11

This question already has an answer here:

I need to kill a process that contains myName in its description. Currently I'm doing:

ps -ax |grep myName
I see PID
kill -9 PID

How can I do the same with one command without entering the PID?

marked as duplicate by Sergiy Kolodyazhnyy, kos, muru command-line Apr 22 '16 at 22:05

This question has been asked before and already has an answer. If those answers do not fully address your question, please ask a new question.

  • Do be aware that using -9 sends a SIGKILL signal, which means that no cleanup will be done by the process, normally SIGTERM is a safer signal to send, but it obviously depends on your needs. – Arronical Apr 22 '16 at 10:02
  • See the first answer to the linked duplicate, pkill for example allows to kill processes which match a string / regular expression. – kos Apr 22 '16 at 14:21
22

If myName is the name of the process/executable which you want to kill, you can use:

pkill myName

pkill by default sends the SIGTERM signal (signal 15). If you want the SIGKILL or signal 9, use:

pkilll -9 myName

If myName is not the process name or for example, is an argument to another (long) command, pkill (or pgrep) might not work as expected. So you need to use the -f option. From man kill:

-f, --full
              The pattern is normally only matched against the  process  name.
              When -f is set, the full command line is used.
NOTES
The process name used for matching is limited to the 15 characters present
   in the output of /proc/pid/stat.  Use the -f option to match  against  the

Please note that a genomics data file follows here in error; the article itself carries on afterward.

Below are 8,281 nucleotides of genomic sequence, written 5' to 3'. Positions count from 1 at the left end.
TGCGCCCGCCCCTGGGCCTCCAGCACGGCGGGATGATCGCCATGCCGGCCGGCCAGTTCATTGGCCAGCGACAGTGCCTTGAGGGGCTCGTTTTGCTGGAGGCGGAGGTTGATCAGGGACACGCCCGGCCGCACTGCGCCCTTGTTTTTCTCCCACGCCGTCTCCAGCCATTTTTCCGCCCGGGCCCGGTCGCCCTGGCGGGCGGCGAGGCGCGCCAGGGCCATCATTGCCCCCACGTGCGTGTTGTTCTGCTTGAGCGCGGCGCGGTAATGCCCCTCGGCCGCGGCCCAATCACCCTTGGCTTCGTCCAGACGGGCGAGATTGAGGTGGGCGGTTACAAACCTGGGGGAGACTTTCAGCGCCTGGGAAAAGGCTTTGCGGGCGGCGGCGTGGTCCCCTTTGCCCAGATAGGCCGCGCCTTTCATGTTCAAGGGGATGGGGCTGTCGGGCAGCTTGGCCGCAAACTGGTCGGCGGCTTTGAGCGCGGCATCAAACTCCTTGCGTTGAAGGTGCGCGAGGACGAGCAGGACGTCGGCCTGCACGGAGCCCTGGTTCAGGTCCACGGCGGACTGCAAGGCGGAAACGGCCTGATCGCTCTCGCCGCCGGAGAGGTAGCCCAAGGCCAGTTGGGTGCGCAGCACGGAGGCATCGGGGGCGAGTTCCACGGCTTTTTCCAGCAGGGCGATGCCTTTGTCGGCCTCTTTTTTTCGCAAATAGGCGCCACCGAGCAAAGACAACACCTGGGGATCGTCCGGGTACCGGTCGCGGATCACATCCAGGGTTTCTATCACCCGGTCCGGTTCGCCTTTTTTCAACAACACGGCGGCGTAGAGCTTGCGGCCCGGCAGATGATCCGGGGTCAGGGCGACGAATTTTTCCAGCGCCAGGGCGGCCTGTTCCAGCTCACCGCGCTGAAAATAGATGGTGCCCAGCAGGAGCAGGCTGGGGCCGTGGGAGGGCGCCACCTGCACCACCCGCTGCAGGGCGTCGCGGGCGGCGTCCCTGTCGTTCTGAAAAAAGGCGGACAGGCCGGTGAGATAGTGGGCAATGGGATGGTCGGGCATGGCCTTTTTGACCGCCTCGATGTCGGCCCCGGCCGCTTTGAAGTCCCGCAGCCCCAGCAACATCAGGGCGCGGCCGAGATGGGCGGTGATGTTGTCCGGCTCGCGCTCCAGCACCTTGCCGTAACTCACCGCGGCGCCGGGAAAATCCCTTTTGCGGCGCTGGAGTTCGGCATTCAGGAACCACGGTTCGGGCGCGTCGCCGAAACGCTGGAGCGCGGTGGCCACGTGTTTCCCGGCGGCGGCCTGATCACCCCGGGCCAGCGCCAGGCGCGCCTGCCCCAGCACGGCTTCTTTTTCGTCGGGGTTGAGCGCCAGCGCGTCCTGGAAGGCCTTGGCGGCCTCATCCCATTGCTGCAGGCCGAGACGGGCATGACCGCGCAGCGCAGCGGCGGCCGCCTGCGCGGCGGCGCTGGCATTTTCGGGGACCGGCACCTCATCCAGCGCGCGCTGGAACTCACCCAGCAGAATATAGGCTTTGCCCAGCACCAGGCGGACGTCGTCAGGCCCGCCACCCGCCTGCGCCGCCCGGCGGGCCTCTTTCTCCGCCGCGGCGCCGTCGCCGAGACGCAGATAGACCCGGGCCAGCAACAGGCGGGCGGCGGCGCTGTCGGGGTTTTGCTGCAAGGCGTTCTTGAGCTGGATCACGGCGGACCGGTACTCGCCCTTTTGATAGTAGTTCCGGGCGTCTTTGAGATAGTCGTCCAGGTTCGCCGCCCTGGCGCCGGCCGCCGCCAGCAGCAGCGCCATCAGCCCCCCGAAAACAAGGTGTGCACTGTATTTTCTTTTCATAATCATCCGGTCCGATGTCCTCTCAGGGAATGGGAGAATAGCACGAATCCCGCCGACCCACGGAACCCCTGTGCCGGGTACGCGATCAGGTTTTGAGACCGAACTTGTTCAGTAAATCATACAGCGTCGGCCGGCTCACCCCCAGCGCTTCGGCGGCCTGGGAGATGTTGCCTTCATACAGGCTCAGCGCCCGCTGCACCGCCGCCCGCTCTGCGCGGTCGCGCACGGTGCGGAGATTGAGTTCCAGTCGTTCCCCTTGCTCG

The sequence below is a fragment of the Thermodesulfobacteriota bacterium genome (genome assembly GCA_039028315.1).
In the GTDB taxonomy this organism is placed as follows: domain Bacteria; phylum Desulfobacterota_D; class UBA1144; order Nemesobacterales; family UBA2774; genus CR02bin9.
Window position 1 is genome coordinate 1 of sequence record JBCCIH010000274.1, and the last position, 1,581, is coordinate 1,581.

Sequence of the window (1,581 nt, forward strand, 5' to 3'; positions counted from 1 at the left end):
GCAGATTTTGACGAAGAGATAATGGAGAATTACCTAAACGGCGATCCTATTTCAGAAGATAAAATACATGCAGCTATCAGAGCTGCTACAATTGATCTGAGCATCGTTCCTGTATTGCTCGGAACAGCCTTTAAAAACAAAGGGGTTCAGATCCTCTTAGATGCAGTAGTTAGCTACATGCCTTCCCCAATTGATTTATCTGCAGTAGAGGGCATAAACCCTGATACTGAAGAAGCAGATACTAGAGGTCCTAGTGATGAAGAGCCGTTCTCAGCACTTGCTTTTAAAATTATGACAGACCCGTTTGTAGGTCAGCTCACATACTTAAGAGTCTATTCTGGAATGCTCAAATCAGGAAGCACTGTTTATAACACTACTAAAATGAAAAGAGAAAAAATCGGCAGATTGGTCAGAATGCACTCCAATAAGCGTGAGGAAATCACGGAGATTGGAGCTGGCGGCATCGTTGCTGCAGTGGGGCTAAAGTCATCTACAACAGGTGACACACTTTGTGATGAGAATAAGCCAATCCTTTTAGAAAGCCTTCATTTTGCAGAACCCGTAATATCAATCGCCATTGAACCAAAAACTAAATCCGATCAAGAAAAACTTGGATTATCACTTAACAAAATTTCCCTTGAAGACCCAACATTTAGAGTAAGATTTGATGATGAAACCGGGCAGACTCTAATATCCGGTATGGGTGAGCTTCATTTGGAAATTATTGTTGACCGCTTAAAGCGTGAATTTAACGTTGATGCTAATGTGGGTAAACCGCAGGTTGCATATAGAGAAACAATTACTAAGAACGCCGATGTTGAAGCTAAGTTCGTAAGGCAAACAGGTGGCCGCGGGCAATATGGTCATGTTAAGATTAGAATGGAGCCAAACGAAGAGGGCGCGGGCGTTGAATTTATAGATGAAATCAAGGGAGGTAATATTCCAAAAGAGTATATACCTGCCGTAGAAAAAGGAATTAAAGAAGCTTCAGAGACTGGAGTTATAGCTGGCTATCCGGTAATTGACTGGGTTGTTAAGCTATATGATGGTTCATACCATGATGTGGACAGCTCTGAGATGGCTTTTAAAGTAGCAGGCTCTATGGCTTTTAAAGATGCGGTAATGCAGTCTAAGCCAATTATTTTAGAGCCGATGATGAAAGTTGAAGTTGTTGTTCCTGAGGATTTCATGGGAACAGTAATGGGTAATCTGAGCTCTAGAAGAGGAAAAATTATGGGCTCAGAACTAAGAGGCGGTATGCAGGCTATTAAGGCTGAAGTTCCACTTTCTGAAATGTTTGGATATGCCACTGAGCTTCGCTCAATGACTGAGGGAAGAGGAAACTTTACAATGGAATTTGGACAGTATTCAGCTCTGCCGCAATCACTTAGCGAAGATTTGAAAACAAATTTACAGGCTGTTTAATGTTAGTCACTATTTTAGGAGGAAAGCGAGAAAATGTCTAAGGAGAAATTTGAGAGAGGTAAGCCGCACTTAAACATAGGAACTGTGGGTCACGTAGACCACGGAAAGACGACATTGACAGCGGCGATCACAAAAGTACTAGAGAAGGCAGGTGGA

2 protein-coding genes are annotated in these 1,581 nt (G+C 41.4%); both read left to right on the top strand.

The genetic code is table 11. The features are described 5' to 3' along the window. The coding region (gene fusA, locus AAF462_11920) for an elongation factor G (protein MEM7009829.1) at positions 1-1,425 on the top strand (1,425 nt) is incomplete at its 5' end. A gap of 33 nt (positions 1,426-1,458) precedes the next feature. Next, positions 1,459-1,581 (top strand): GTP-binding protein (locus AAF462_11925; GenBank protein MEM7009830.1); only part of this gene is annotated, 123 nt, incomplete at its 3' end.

complete command line, /proc/pid/cmdline.

So:

pkill -f myName

or

kill -9 $(pgrep -f myName)
7

With a command's name use:

pkill -9 myscript

If you are looking for a string in the command line:

kill -9 $(ps ax | grep myName | fgrep -v grep | awk '{ print $1 }')

I have to warn you: the above command can send a SIGKILL signal to more than one process.

3

With pkill and sending signal 9, you can kill process by name:

sudo pkill -9 myName
1

You could do a simple for loop over all the PID's associated with the specific process name, like this:

$ for i in $( ps ax | awk '/[m]yName/ {print $1}' ); do kill ${i}; done

This will kill all processes that contain the word: myName.

1

There are two very neat commands pgrep and pkill that allow entering search term or part of the command name , and it will either provide the PID(s) of the process or (in case of pkill) kill that process.

$ pgrep -f firefox                                                             
23699

Running the same command with pkill and -f flag will close all the firefox windows.

The -f flag is needed specifically to search through the full command-line of a process.

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